Referring to FIG. 5, the flow is as follows:
 1. The customer establishes a secure connection to the Nationwide Routing Server.
 2. The Nationwide Routing Server responds with an acknowledgment that a secure connection has been established.
 3. The customer issues a request for a TRS Operator to dial a number and initiate a telephone call.
 4. The Nationwide Routing Server queries the data base for the appropriate TRS Center based upon where the call is to be placed. For example, if the customer wishes to dial a number in New York City, the Nationwide Routing Server designates the New York center. Typically, a single center handles several states. This step is shown in FIG. 7.
 5. The Nationwide Routing Server queries the specific TRS Packet Server (e.g., New York) to determine whether an operator is available to place the call. If no operator is available, then optionally:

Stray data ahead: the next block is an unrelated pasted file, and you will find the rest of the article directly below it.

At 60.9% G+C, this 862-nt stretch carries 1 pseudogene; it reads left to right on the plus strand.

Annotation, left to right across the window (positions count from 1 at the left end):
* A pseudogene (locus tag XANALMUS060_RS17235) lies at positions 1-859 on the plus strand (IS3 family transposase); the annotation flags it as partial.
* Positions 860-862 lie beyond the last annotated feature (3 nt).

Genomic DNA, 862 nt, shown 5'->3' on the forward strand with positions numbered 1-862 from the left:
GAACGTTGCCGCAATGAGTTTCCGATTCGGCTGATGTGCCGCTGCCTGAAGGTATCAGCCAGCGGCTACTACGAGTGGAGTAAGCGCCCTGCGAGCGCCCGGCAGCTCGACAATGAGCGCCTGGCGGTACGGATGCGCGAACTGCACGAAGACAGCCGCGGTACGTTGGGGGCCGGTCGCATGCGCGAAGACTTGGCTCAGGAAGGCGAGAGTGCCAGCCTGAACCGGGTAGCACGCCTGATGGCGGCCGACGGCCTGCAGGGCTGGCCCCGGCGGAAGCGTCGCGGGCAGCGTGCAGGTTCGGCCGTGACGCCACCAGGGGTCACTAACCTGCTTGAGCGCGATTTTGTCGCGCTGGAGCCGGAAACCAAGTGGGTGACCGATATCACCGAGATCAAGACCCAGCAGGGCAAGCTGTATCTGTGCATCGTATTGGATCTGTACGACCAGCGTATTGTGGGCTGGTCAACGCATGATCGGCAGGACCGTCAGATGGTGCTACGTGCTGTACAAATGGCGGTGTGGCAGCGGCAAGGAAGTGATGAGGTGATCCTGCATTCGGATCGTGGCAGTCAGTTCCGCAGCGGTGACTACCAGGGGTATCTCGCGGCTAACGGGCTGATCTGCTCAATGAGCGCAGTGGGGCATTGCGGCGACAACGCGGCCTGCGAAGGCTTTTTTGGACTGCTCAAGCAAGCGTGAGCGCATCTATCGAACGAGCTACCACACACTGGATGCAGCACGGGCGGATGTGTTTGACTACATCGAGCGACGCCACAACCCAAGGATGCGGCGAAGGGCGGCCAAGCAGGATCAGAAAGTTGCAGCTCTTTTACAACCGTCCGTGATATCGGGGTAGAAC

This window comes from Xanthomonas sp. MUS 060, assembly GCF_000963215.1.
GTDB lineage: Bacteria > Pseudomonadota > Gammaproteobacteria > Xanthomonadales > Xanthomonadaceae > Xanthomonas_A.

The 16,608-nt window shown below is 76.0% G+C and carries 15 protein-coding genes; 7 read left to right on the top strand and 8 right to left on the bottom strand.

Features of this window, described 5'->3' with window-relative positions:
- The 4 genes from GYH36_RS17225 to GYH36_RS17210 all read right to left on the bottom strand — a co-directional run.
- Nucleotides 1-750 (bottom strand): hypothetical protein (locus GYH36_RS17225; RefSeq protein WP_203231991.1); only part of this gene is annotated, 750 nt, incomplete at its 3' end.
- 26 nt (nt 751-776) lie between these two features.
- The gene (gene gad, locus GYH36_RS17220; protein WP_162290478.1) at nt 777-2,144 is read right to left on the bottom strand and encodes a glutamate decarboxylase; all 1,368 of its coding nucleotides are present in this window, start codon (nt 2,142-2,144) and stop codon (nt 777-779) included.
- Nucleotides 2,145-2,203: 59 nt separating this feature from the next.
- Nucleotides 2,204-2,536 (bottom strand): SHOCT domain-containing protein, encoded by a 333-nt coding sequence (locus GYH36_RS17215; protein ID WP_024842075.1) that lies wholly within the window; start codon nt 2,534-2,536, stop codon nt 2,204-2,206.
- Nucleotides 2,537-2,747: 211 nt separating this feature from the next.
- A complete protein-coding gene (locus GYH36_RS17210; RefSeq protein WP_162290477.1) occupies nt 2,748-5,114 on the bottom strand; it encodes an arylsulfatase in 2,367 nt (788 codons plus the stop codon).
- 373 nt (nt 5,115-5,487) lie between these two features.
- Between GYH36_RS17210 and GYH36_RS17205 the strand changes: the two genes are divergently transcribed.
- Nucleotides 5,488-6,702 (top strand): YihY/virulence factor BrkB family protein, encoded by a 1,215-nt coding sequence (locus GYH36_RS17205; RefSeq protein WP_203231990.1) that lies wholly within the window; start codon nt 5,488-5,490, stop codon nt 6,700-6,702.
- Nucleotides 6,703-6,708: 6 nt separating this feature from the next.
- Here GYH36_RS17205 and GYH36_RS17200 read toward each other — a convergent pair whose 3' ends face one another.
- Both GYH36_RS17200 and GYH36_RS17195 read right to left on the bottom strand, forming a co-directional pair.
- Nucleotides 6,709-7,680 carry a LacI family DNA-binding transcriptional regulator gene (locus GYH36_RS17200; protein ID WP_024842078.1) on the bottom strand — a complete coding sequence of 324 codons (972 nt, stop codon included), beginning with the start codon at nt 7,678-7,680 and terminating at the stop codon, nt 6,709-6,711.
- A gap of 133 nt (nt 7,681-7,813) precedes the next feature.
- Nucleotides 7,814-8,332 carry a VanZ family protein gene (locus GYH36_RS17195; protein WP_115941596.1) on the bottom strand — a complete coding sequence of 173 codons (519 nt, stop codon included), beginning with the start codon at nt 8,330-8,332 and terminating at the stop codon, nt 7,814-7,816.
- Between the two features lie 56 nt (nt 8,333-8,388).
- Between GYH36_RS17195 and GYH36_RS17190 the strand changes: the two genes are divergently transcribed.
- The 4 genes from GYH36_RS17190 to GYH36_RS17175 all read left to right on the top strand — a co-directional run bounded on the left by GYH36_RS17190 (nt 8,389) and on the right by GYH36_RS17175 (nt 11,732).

a. Another center can be queried; or,
 b. An ALL OPERATORS BUSY message can be sent to the customer.
 6. If an operator is available, the TRS Packet Server informs the Nationwide Routing Server that the TRS Center is prepared to accept the call, and an operator is assigned.
 7. The Nationwide Routing Server informs the customer that the call is ready to proceed. The call-accept packet has the IP address of the chosen TRS Packet Server and the position number of the chosen operator.
 8. A direct secure encrypted duplex connection is established between the customer and the chosen TRS Packet Server. At this time, the customer no longer communicates with the Nationwide Routing Server for this call.
 9. The customer issues a formal request to dial a number.
 10. The TRS Packet Server acknowledges that the call has been dialed. It reports back to the customer with a RINGING, BUSY, or INVALID (NOT IN SERVICE) message.